Can you tell us about one of your favorite myths from either North or South America?

It’s not a specific myth so much, but I’ve always loved the Thunderbird. The idea of a bird who both is and brings the storm is just the coolest thing ever to me. This was actually the inspiration for the Lord of Storms character in my Eli Monpress books and a spirit version of the Thunderbird makes an appearance in my third Heartstriker novel, No Good Dragon Goes Unpunished, which comes out in August. What can I say? I love a good personified storm!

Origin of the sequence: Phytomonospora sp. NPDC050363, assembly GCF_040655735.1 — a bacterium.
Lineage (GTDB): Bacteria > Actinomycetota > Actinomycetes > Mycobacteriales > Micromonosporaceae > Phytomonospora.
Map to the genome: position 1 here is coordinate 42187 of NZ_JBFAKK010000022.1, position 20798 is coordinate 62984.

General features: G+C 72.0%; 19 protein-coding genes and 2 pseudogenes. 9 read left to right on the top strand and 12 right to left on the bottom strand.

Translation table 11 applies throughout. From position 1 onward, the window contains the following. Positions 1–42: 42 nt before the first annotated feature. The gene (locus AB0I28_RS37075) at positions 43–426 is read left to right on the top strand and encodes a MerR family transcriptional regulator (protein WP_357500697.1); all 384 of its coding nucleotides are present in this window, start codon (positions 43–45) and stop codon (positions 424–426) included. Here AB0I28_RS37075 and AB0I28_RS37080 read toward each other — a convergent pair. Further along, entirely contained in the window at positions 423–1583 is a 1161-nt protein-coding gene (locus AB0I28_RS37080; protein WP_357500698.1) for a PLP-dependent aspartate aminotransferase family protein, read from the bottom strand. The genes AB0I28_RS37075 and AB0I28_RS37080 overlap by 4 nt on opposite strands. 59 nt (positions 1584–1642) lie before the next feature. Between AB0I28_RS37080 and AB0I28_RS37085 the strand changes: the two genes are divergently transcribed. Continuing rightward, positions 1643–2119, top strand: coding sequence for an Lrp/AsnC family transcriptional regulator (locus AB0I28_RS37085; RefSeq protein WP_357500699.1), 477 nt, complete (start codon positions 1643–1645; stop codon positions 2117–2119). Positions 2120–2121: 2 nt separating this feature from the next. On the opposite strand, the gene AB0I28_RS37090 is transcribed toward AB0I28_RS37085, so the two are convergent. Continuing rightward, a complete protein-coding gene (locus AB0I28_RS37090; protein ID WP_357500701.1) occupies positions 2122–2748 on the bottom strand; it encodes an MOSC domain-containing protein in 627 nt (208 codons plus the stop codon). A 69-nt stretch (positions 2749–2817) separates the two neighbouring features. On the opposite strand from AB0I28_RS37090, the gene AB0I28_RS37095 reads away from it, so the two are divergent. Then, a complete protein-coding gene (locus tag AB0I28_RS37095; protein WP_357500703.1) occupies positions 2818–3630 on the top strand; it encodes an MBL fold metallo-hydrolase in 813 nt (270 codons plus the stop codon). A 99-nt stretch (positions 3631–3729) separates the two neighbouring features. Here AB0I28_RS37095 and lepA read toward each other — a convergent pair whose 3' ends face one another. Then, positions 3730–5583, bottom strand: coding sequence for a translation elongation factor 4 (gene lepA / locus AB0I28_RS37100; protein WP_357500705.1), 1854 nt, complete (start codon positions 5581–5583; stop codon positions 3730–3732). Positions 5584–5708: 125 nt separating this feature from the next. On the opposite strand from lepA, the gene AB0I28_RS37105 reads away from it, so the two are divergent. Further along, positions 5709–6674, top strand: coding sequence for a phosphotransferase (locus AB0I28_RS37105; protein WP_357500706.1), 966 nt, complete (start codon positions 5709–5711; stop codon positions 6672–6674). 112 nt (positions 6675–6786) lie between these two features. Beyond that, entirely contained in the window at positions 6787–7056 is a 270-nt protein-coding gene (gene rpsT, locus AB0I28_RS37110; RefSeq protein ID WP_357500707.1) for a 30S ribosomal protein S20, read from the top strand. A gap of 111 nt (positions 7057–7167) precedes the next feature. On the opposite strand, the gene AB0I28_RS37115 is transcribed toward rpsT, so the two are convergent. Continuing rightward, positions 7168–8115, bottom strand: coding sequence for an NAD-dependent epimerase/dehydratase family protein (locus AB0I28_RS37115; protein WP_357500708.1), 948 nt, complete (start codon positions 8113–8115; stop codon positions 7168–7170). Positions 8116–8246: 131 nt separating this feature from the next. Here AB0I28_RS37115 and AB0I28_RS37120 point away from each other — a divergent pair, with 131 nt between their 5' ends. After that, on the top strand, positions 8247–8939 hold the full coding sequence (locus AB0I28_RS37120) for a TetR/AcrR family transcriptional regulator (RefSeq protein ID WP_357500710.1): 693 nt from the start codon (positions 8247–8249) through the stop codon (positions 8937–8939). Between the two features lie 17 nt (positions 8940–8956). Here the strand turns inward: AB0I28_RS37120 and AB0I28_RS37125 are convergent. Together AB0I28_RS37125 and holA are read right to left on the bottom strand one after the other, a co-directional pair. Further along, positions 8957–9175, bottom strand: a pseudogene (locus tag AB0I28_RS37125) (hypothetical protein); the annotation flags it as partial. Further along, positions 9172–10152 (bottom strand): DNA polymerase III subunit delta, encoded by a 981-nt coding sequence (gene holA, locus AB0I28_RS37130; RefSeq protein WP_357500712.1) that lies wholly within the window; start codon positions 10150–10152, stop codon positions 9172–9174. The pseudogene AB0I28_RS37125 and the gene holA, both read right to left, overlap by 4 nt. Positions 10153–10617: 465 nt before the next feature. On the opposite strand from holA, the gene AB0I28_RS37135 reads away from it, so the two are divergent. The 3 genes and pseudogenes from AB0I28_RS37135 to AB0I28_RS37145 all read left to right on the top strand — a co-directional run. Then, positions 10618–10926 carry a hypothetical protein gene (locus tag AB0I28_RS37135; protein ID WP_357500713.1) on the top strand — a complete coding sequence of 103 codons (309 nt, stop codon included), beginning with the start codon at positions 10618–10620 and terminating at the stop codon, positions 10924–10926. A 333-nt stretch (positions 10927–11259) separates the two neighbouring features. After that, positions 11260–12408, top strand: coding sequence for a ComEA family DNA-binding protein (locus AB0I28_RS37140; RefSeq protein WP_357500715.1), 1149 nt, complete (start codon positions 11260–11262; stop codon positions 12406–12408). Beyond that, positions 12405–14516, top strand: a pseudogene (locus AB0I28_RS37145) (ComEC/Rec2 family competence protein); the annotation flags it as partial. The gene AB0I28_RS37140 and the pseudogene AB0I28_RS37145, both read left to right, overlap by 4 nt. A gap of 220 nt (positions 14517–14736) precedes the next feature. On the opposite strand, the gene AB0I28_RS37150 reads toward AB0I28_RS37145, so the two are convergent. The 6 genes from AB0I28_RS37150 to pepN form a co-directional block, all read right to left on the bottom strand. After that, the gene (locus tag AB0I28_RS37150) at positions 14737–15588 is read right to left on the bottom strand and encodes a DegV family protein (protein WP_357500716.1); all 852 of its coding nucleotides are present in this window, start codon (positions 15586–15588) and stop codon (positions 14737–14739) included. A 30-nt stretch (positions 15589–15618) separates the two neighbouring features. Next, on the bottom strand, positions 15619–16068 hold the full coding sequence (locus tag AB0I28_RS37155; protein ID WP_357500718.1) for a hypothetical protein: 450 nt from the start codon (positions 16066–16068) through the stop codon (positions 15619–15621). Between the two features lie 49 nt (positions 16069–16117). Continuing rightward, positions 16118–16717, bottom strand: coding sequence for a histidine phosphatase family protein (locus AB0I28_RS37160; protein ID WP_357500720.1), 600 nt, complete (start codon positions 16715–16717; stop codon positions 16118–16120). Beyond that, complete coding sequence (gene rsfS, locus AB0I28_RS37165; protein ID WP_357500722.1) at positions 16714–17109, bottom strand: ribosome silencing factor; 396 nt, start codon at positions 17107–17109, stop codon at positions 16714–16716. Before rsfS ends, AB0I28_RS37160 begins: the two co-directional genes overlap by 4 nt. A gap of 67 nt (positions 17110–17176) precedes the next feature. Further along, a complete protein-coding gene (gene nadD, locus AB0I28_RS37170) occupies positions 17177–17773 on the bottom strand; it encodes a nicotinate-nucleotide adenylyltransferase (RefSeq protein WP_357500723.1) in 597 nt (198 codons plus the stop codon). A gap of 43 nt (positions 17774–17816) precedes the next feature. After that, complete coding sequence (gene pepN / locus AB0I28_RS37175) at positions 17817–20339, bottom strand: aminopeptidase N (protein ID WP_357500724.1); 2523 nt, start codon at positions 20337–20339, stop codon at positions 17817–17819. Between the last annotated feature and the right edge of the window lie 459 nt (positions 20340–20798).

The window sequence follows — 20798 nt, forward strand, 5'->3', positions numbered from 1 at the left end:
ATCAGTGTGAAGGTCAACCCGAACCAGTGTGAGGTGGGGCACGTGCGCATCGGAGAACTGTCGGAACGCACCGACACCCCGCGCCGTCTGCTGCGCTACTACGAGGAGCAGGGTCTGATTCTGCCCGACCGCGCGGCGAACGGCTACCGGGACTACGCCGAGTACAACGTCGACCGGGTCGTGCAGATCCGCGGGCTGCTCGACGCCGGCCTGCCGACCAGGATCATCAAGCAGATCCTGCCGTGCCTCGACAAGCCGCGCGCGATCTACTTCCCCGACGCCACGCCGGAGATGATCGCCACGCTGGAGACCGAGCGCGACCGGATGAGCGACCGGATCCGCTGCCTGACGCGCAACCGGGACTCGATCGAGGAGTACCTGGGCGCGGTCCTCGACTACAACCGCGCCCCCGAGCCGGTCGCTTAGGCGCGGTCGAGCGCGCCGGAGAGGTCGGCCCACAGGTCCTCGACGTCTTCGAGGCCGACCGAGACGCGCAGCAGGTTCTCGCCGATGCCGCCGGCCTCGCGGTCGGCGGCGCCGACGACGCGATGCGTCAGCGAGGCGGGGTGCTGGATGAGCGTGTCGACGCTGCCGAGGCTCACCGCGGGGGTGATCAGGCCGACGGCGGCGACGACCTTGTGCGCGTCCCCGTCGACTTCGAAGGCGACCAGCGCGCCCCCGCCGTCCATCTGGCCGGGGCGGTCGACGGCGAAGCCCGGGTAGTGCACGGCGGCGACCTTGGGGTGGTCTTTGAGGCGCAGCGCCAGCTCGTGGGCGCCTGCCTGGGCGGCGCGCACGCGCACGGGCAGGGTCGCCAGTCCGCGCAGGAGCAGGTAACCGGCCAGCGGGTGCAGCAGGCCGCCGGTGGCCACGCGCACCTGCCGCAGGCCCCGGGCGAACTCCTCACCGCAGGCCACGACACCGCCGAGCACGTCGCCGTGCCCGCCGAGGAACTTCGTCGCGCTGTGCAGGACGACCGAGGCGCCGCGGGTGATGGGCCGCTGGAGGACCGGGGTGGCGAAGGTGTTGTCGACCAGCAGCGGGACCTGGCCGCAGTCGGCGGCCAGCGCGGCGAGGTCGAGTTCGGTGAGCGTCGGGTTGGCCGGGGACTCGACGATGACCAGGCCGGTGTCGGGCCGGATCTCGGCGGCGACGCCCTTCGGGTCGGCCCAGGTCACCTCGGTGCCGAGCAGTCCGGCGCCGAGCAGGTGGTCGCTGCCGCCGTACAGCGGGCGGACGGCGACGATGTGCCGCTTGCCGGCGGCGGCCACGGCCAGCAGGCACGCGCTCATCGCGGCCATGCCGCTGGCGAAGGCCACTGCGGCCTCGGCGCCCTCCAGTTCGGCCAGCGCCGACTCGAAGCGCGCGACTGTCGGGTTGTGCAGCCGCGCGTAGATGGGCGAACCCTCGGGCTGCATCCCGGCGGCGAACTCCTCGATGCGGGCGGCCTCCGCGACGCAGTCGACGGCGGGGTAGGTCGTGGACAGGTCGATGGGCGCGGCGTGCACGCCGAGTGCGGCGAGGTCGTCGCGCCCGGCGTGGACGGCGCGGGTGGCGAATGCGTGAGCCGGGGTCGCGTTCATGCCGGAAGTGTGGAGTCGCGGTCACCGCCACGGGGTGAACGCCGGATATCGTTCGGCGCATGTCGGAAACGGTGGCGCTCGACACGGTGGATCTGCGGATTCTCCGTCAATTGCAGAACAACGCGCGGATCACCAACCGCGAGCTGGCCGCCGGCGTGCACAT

cropped-cropped-sarah-hans-27-of-49-27Rachel Aaron is the author of 10 novels, including the Fantasy fan favorites THE LEGEND OF ELI MONPRESS and NICE DRAGONS FINISH LAST. She also writes romantic Science Fiction under the name Rachel Bach, starting with FORTUNE’S PAWN, a high octane romantic adventure about a powered armor mercenary who gets in way over her head, published by Orbit Books.

In addition to her fiction, Rachel is also known for her bestselling writing efficiency book 2K TO 10K: WRITING BETTER, WRITING FASTER, AND WRITING MORE OF WHAT YOU LOVE. To learn more about Rachel and all her titles, visist www.rachelaaron.net!


Katie Lynn Daniels is the author of Supervillain of the Day, and the mastermind behind Vaguely Circular. She blogs about science and things that are peripherally related to science. You can read all her posts here.